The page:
By my count, half of the short-listed entries addressed environmental concerns with the other half split between war reportage and social commentary. Particularly noteworthy were the images of Azerbaijani photographer Rena Effendi, who documented life in Chernobyl in her series entitled “Still Life in the Zone”. A clever pun on words that allows us to marvel at the fact that life still goes on in the aftermath of the world’s worst nuclear disaster, her style is reminiscent of an Old Master at work on a still-life painting. She captures the defiance that allows life to continue with a certain elegance and understatement that avoids the obvious temptation to dramatize events. At the other end of the scale, we have Philippe Chancel’s Fukushima portraying the devastation in the aftermath of Japan’s recent Tsunami. Ships and houses strewn at odd angles across the landscape like toys in a child’s playpen. It is particularly difficult to compete with the well-documented real-time amateur footage that we’ve all seen on TV and in my opinion; he hasn’t succeeded in adding any new perspective.

Daniel Beltra tackled another well-documented environmental disaster, namely the Gulf Oil spill of 2010. His vivid colours and patterns floating across the seascape were visually arresting but I’m unsure if they had the same gravitas and impact of Burtynsky’s images on the same theme, which recently showed at the Photographer’s Gallery in London. His work seemed strangely divorced from the reality of the devastating impact on wildlife and local fisher communities along the Gulf of Mexico. Other notable entries are the veteran Robert Adams, whose “Turning Black” series on deforestation in North-west USA could be summed up as stark, almost violent in its intensity. “Moments before the Flood” by Carl De Keyzer portrayed outdated flood defences in Europe highlighting our woeful attempts at climate change adaptation to sea-level rise. There certainly wasn’t much optimism for environmental issues in this year’s Prix Pictet. Joel Sternfeld shines a light on the abject disappointment etched across the faces of delegates at the UN Conference on Climate Change in Montreal, Canada in 2005. I wondered what the same faces captured at the most recent UNFCCC conference would show – an overpowering sense of disillusionment or perhaps complete indifference?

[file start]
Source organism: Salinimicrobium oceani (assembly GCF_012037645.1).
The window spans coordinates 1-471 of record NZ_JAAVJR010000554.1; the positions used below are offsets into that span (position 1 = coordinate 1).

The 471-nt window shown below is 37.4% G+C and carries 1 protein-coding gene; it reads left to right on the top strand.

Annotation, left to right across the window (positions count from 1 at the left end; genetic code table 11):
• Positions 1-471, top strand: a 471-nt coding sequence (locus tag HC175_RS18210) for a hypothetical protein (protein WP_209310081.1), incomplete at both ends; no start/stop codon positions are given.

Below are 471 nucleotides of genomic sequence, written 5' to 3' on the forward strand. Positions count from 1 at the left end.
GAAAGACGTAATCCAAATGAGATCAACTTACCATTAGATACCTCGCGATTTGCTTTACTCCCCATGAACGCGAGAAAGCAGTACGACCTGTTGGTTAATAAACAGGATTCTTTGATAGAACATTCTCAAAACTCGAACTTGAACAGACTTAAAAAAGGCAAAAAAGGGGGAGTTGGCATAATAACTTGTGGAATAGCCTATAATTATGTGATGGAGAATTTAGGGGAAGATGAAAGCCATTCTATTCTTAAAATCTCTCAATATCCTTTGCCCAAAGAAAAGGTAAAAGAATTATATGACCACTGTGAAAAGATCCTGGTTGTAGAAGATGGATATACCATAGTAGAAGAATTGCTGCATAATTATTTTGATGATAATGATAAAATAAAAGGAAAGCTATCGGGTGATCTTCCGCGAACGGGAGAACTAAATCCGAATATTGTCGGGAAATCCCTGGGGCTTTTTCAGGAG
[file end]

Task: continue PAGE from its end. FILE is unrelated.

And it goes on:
Mohamed Bourouissa (Peripherique) allows us to stand around idly with groups of young disillusioned men on the streets of suburban France. A threatening atmosphere looms over their heads, and ours.  An-My Le visited 29 Palms in the Californian desert – a proxy for the real war in Afghanistan – that helps reinforce the notion that perhaps Americans are also fighting a battle in their own backyard. Hers is a different perspective on modern warfare, more akin to the viewpoint of a 19th century war correspondent. An outsider in terms of subject matter, Jacqueline Hassink gives us a glimpse into the garish dining rooms and more restrained boardrooms of wealthy Arab women. Captions provide such vital statistics as personal net worth, leaving us to conclude that taste in interior design seems to be in inverse proportion to wealth.